I have migrated a VM running on Proxmox to Xcpng host. Despite the imported VM on Xcpng has a new NIC with new MAC address, it still retained old IP address asssigned to the old MAC of the VM running on Proxmox. The VM is running OpenSUSE Leap 15.5 and use wicked for network management. How to fix this?

Spoiler alert, I figured out how to fix it.

First, let’s run some commands to display some information. Here, the new MAC address for eth0 NIC is 12:ea:4c:8f:34:f2. The IP addres is allocated by DHCP service running on OPNsense router for a device with MAC 02:14:98:8a:c5:2c.

thounchey3:~ # ip ad show dev eth0 | head -3
2: eth0: <BROADCAST,MULTICAST,UP,LOWER_UP> mtu 1500 qdisc pfifo_fast state UP group default qlen 1000
    link/ether 12:ea:4c:8f:34:f2 brd ff:ff:ff:ff:ff:ff
    inet brd scope global eth0

So what happened here? According to an article from SUSE at [1], “On systems running SLE15, wicked will not create new DHCP Unique Identifier (DUID) automatically when NIC was replaced or the (virtualized) system was created by cloning”. and “”…The DUID is designed to be unique across all DHCP clients and servers, and stable for any specific client or server - that is, the DUID used by a client or server SHOULD NOT change over time if at all possible; for example, a device’s DUID should not change as a result of a change in the device’s network hardware.".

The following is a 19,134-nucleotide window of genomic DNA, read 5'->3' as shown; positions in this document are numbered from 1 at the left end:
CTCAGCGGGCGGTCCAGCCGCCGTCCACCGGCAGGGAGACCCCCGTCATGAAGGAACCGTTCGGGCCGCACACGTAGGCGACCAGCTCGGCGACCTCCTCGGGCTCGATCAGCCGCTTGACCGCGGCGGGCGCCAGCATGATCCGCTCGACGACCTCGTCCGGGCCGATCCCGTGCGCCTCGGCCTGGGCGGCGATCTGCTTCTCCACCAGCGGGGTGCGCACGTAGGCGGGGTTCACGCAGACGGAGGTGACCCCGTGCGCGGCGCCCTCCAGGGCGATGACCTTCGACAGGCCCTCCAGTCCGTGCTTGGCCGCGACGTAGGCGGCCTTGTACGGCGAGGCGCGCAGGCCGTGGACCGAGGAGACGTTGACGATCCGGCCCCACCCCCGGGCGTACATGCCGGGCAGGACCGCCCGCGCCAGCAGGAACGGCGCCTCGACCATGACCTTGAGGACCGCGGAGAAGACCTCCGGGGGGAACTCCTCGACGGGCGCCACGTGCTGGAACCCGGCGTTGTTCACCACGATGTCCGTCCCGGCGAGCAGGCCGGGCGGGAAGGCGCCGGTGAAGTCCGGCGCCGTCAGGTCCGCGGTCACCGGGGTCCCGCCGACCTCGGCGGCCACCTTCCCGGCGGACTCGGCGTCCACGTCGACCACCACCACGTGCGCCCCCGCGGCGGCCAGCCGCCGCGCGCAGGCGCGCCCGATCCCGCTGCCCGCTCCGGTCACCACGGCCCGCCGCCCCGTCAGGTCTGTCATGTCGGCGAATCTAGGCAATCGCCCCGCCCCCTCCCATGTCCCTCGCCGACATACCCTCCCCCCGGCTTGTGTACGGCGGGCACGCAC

However, to fix this, all files under /var/lib/wicked/*.xml should be removed. When server startup or when restarting wicked service; wicked will automatically recreate these files and server will have new DUID based on the MAC address

Before removing the XML files as suggested, let’s check if those files indeed contain the old MAC.

thounchey3:~ # grep '02:14' *
lease-eth0-dhcp-ipv4.xml:    <client-id>ff:98:8a:c5:2c:00:01:00:01:2c:29:26:47:02:14:98:8a:c5:2c</client-id>

Yes, it’s there. So let’s remove those XML files:

thounchey3:~ # rm /var/lib/wicked/*.xml

thounchey3:~ # reboot

Once the VM boots up, I could see that it has a new IP addressed assigned by DHCP service on OPNsense router.

thounchey3:~ # ip -4 a show dev eth0
2: eth0: <BROADCAST,MULTICAST,UP,LOWER_UP> mtu 1500 qdisc pfifo_fast state UP group default qlen 1000
    inet brd scope global eth0
       valid_lft forever preferred_lft forever

thounchey3:~ # grep '12:ea' /var/lib/wicked/*.xml
/var/lib/wicked/lease-eth0-dhcp-ipv4.xml:    <client-id>ff:4c:8f:34:f2:00:01:00:01:2d:ec:74:4d:12:ea:4c:8f:34:f2</client-id>

Awesome, I learned something new today.